Nearly everyone is gushing about Apple's
The following five companies have plenty to lose from iPad 2's March 11 arrival:
Shares of ZAGG fell 24% yesterday, making it the biggest percentage loser on Apple news. Perhaps after a bit of deep breathing, investors calmed down and pushed the stock back 18% in today's trading.
Apple introduced the Smart Cover, a clever protective wrap that snaps into place magnetically on the iPad 2. It also doubles as a stand, and it's available in 10 different colors.
This is problematic for ZAGG. The company has carved a cozy living out of selling covers, screen protectors, and other accessories for Apple gadgetry. Apple has been pretty bland about its accessories in the past, giving ZAGG and other third-party opportunists a crack at outfitting Apple fans with stylish and functional add-ons. The Smart Cover is both edgy and full-featured. If it's a hit -- and it will be -- expect Apple to add similar pizzazz to future accessories.
Motorola Mobility's stock took a 4% hit yesterday. Xoom -- the first tablet running Google's
Dual cameras became one of Xoom's major selling points: a front-facing camera for videoconferencing, and a rear-facing one that shoots high-def video in 720p. Everyone expected iPad 2 to at least add a front-facing video camera, making the most of Apple's FaceTime videoconferencing platform. But as it turns out, the iPad 2 also has a rear-facing camera shooting in (you guessed it) high-def 720p.
There are still some neat hardware whistles on the Xoom, and software selling points for Honeycomb, but the iPad 2 may be enough to drown them out.
Hard drive makers gained ground yesterday, even though an iSuppli report warned of a sequential decline in shipments. The shift to tablet and smartphone computing is obviously hurting hard drive companies, since smaller gadgetry leans on flash storage instead of drive makers' traditional magnetic platters.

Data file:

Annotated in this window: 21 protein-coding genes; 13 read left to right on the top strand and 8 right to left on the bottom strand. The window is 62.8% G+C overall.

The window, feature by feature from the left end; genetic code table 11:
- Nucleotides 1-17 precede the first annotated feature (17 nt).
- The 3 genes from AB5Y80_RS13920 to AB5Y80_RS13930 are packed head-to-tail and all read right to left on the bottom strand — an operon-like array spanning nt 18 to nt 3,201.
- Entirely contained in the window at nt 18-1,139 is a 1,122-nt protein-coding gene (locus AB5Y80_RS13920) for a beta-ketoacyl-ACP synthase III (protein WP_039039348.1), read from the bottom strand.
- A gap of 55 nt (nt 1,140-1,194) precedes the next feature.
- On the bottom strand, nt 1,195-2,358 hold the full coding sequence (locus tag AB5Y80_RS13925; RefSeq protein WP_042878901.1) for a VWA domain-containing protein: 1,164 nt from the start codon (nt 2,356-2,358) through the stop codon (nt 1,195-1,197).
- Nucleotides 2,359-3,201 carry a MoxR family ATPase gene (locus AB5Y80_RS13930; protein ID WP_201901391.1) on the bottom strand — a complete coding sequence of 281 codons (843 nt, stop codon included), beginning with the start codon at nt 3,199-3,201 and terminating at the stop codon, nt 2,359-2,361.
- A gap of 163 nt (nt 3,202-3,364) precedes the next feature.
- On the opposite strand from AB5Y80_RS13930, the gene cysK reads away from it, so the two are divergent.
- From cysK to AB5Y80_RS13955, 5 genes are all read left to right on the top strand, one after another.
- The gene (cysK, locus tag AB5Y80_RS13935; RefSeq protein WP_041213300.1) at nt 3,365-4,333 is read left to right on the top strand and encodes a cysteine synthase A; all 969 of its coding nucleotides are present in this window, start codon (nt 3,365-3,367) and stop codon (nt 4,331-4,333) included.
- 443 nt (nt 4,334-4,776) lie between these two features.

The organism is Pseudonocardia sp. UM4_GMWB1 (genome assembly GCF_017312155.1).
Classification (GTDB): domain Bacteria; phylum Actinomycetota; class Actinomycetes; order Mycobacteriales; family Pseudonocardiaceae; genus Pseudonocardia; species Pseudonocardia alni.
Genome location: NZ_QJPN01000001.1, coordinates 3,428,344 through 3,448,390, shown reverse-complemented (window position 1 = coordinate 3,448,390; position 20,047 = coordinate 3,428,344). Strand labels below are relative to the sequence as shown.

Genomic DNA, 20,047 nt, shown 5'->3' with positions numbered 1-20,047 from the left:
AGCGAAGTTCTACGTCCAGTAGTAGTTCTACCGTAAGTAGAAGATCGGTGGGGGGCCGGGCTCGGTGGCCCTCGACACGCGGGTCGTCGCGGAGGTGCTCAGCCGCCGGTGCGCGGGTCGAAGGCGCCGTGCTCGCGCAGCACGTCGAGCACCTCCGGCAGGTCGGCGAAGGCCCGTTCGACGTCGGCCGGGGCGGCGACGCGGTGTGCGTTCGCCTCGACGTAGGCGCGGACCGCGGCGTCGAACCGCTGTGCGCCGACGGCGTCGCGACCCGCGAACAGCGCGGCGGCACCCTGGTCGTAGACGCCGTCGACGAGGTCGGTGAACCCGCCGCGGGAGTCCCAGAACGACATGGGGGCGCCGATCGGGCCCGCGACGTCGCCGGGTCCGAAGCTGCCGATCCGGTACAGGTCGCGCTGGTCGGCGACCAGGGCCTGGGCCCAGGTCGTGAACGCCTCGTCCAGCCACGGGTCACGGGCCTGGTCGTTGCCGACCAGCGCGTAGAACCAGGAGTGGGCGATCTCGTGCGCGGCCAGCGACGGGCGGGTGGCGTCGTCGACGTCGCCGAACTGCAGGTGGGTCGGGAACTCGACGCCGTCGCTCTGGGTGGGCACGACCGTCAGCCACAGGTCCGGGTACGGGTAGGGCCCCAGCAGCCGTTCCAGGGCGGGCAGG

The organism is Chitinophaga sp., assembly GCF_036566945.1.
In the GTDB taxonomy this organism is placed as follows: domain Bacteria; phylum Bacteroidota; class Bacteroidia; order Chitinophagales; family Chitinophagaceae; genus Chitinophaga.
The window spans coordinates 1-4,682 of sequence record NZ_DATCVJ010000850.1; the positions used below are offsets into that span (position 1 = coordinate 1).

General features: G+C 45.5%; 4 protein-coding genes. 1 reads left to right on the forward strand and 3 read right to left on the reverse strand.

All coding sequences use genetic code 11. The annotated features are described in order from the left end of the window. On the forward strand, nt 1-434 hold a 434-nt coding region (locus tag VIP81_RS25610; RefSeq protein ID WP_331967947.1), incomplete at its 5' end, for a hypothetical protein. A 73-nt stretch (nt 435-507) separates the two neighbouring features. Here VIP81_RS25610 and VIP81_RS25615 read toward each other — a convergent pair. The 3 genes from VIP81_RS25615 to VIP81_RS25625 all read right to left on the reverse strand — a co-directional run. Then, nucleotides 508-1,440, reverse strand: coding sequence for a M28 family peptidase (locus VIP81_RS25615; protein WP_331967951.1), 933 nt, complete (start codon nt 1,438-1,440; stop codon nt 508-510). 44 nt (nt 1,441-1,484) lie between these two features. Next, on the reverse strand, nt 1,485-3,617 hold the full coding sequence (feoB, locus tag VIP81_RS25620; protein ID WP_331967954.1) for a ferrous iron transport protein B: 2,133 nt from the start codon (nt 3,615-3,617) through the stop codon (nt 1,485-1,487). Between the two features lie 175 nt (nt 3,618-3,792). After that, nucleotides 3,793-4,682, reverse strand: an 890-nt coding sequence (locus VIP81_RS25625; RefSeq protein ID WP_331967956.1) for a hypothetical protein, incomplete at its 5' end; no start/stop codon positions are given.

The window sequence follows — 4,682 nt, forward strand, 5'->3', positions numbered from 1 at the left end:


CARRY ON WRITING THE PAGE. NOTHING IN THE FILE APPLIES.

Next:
The arrival of the iPad 2 will force tablet makers to up their game, making their upcoming devices more functional. You hear that, laptops?
In fairness, all of these slim, portable flash-memory-packing devices won't necessarily sound the death knell for hard drives. We'll still need server storage to keep the Internet humming along. Nonetheless, the shift could prove troublesome for hard drive makers and investors alike.
Research In Motion
Apple's customers expect annual refreshes to the company's iProducts, so rival tablet makers probably didn't expect the iPad 2 to hit the market as early as next week. Now that the U.S. March 11 launch date is official, where does that leave RIM's PlayBook?
The BlackBerry giant is aiming for an entirely different market than Apple's fan base, but it has to hurt to be rolling out this late. Apple has already sold 15 million iPads. Who knows how many iPad 2s it will move on top of that before RIM ships its first tablet?
Rather than go through all of the other tablet makers that are as late to the party as RIM, let me name the networking giant as this list's final loser.
The iPad 2's dual cameras and FaceTime functionality hit Cisco below the belt in two different places. First we have Cisco's line of Flip cameras. Incorporating a camera into the latest generation of iPod touch was a bigger affront to Flip's product line, but it'll be an even harder sell when tablets can also shoot high-def video in a pinch.
There's also Umi Telepresence, enterprise-centric Cisco's first push into consumer videoconferencing. Between FaceTime and the iPad 2's long overdue addition of HDMI video mirroring (with a $39 adapter), Umi seems overpriced and out of touch.
Which of these five companies do you think will be the biggest loser? Can you think of more? Share your thoughts in the comment box below.